For fiber today, it is all about 3 things: exclusive route, low-latency and data center access.
We see a number of fiber operators talking about low latency routes now, something that AboveNet was already capitalizing on - that and its unique (non CO-based) network design.
"Zayo Group announces it is enhancing its low latency service between Seattle and Chicago." In addition, Zayo added 60 miles in Richmond that will connect to a data center campus. Data centers need fiber. Apparently, they also need low-latency routes, which, by the way, means staying on one carriers network end-to-end.
Sidera is offering ultra-low-latency fiber in Toronto, NYC and London.
Exclusive routes are the key to high margins. When you have a route, say, from Chicago to NYC, there are a number of carriers, so it becomes a commodity, unless there are differentiating factors, like low-latency or diverse paths. A number of fiber providers, like FiberLight, have been building out their network. This gives them reach and, in some cases, exclusive fiber paths.
To that point, Lightower Fiber Networks has announced a new 21-mile network expansion n Providence, Rhode Island. Lightower is also expanding its existing colo facility in RI. (Who knew RI had a data center?) In February, "Lightower Fiber Networks opened a new office at 101 Eisenhower Parkway in Roseland, New Jersey. The office will support the increasing demand that Lightower is experiencing in the region for end-to-end fiber networking."
Data center space is just exploding. Most of that growth is due to more cloud services, more data storage, and the pervasive utilization of IT by companies big and small.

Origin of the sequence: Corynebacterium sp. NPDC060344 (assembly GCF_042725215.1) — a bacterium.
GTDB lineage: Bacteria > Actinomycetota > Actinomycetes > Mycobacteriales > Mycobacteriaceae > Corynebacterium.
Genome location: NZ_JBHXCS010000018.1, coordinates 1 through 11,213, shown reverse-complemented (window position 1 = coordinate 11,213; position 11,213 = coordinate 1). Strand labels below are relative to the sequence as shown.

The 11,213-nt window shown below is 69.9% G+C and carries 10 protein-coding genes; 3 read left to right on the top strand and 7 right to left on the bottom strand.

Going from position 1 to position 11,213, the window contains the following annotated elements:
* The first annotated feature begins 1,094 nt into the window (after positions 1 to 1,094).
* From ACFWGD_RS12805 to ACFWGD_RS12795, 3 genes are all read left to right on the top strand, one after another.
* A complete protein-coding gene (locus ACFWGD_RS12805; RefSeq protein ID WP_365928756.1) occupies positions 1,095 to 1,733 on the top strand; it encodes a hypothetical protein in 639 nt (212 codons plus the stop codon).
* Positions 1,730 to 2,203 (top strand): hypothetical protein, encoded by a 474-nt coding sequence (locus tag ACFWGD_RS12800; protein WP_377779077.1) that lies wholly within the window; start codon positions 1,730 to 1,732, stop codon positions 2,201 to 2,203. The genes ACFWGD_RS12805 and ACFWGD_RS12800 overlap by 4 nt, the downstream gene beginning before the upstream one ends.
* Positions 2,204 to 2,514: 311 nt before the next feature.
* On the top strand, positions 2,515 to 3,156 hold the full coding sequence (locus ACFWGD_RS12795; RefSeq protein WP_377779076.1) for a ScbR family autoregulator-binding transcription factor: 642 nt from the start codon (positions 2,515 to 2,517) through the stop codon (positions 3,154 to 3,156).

To wit, the Palm Beach area of Florida is getting some new data centers. "Both Equinix and Peer 1 are set to open up in Blue Lake in Boca Raton in a few months and they will dominate the Palm Beach market which previously only had Host.net," according to S. Chris Palermo of GCN, a telecom agency that specializes in data centers. Cloud South took over a data center that was designed and built by Global Crossing in 2003 on 424 Hampton Road, West Palm Beach, FL. "Enterprise Florida, the official economic development organization for the State of Florida, reports South Florida as among the world's Top 5 Internet gateways." That explains the Miami NAP and the numerous data centers in the Miami-Ft. Lauderdale corridor. Host.Net is an established player in South Florida with a data center in Boca Raton and another in Ft. Lauderdale (the old Hostway and Affinity Internet/ValueWeb space). Host.Net also owns WV Fiber, which gives them up to 10GB of connectivity across the US and Internationally. Most data centers can not claim that.
Owning the network is a security benefit, according to this video from PEER1
And in a last nugget of news: "Data centre solution provider Digital Realty Trust has entered into a joint venture with Savvis, a cloud infrastructure and IT solutions company, to provide next generation, large co-location and managed cloud services to Hong Kong," according to LBO.
Data centers are booming. Cloud services are taking off. Do you still want to stand on the sidelines?